Attorney General Mike DeWine's office said Friday he filed a consumer protection lawsuit in Cuyahoga County Common Pleas Court over allegations against Discovery Tours that the company took money for services it didn't provide. The company recently shut down and left many schools and families scrambling in the wake of cancelled trips. DeWine's office said an investigation revealed the company kept taking money even when it knew it wouldn't be able to deliver. In the past several days, the attorney general has received more than 700 complaints.
The Republican candidate for Ohio governor said Monday he would be at least as assertive as the current and previous governors in pressing his agenda for K-16 learning -- a top priority of his prospective administration -- despite language in the Ohio Constitution guaranteeing an independent state superintendent and State Board of Education. Attorney General Mike DeWine, however, would not commit to the kind of education overhaul contemplated by HB512 (Reineke), at least at this time.
After consecutive meetings full of questions on the mechanics and validity of using artificial intelligence to grade student essays on state English tests, Superintendent of Education Paolo DeMaria invited a testing expert who advises Ohio to brief State Board of Education members on the topic Monday. Gregory Cizek, professor of educational measurement and evaluation at the University of North Carolina-Chapel Hill, emphasized the benefits of machine scoring -- consistency, objectivity, cost -- while repeatedly assuring the board that humans exert great control over the process and have multiple chances to double-check the computer's results.
Seeing an opportunity to weigh in on current legislation while continuing to develop long-term recommendations, the State Board of Education's report card workgroup gave general approval for the state superintendent and the Ohio Department of Education to provide potential testimony on HB591 (Duffey). Faced with rumors that the bill could be moving quickly -- perhaps even receiving a floor vote in the House before the Legislature breaks for summer -- members of the workgroup covered several topics related to the report card that would be changed by HB591, providing Superintendent Paolo DeMaria some context, should he be asked to weigh in on the bill.
After two hours of discussion Tuesday, the State Board of Education approved the measurement of absenteeism as an indicator on school report cards. Members in support of the resolution stressed that the board needed to authorize absenteeism as a school report card indicator to comply with the federal Every Student Succeeds Act (ESSA), and if the resolution was not approved, Ohio could face repercussions from the federal government, including the loss of $750 million in Title I funding.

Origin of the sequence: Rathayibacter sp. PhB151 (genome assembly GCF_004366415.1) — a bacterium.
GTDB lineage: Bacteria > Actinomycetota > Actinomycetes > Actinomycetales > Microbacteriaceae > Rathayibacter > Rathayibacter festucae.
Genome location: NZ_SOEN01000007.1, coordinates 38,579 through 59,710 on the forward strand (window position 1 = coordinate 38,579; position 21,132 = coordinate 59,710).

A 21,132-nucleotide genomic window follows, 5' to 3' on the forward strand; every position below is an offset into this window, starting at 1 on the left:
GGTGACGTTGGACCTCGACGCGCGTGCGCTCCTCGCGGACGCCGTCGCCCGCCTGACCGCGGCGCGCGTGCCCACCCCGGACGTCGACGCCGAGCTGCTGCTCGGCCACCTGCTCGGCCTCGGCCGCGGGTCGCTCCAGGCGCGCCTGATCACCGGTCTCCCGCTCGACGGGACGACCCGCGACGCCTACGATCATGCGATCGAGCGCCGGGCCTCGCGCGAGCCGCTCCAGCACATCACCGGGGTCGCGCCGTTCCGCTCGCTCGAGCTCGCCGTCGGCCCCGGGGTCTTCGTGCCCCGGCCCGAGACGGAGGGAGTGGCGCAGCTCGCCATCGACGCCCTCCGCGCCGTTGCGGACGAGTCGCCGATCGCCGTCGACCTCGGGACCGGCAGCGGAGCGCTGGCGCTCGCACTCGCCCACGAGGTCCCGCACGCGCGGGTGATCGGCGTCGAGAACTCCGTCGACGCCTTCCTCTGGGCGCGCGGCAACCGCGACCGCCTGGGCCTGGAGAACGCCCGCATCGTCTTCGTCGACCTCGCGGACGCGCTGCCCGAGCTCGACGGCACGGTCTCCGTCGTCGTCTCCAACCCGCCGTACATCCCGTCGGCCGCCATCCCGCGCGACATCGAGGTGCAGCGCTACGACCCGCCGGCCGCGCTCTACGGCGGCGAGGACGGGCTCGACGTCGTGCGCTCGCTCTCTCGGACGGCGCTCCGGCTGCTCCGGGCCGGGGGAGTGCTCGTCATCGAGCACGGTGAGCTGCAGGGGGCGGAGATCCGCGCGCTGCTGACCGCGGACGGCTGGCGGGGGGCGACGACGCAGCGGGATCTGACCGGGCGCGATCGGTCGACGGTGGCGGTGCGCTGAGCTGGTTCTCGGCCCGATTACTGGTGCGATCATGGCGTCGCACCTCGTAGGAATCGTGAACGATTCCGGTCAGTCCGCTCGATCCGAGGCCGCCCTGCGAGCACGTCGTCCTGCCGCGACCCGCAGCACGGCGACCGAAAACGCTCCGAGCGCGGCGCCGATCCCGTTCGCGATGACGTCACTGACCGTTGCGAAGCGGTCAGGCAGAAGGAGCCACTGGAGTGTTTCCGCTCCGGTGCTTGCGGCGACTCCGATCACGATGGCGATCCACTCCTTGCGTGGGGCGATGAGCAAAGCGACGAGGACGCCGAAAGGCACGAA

Following Auditor of State Dave Yost's release of findings that the Electronic Classroom of Tomorrow (ECOT) may have willfully inflated enrollment numbers to get state funding, U.S. Sen. Sherrod Brown (D-OH) is calling on the U.S. Department of Education inspector general to initiate a federal investigation.
Opened recently and running for nearly a month longer, the public auction of Electronic Classroom of Tomorrow (ECOT) assets offers everything from its headquarters building to furniture, garbage cans, and cars. All items available for bid are listed at www.ecotauction.com . The sale is being organized by Gryphon USA. It closes Tuesday, June 12.
All of the witnesses on SB135, legislation that provides funding for new voting machines throughout the state, delivered the same message to the House Finance Committee Wednesday: this legislation can't be passed soon enough. Chief sponsor Sen. Frank LaRose (R-Copley) -- the Republican candidate for secretary of state in the fall -- laid out a timetable that had counties getting the new machines no later than early 2019 so they can be used in the 2019 "lower demand" elections and ahead of the 2020 presidential election.
Beyond the main headlines about who won and lost, the recent primary election reflected a number of tidbits about Ohio's electorate and political climate, including the fact that Republicans saw higher turnout in the high-profile gubernatorial primaries, that this year's congressional redistricting ballot issue got more support than 2015's General Assembly redistricting issue, and that most incumbents prevailed in legislative races despite lots of "outsider" rhetoric.
Wednesday's Senate session included passage of SB246 (Lehner-Manning), limiting suspensions and expulsions for young children.
In other legislative action, House Education and Career Readiness Committee reported out HB517 (Schaffer-Leland), designating October as "Ohio Principals Month"; House Ways and Means Committee reported out HB513 (Brenner-Ginter), regarding the homestead exemption; Senate Education Committee reported out HB438 (Hambley-Kick), regarding educational service centers; and Senate Government Oversight and Reform Committee reported out HB338 (Ginter), regarding medical examinations for school bus drivers.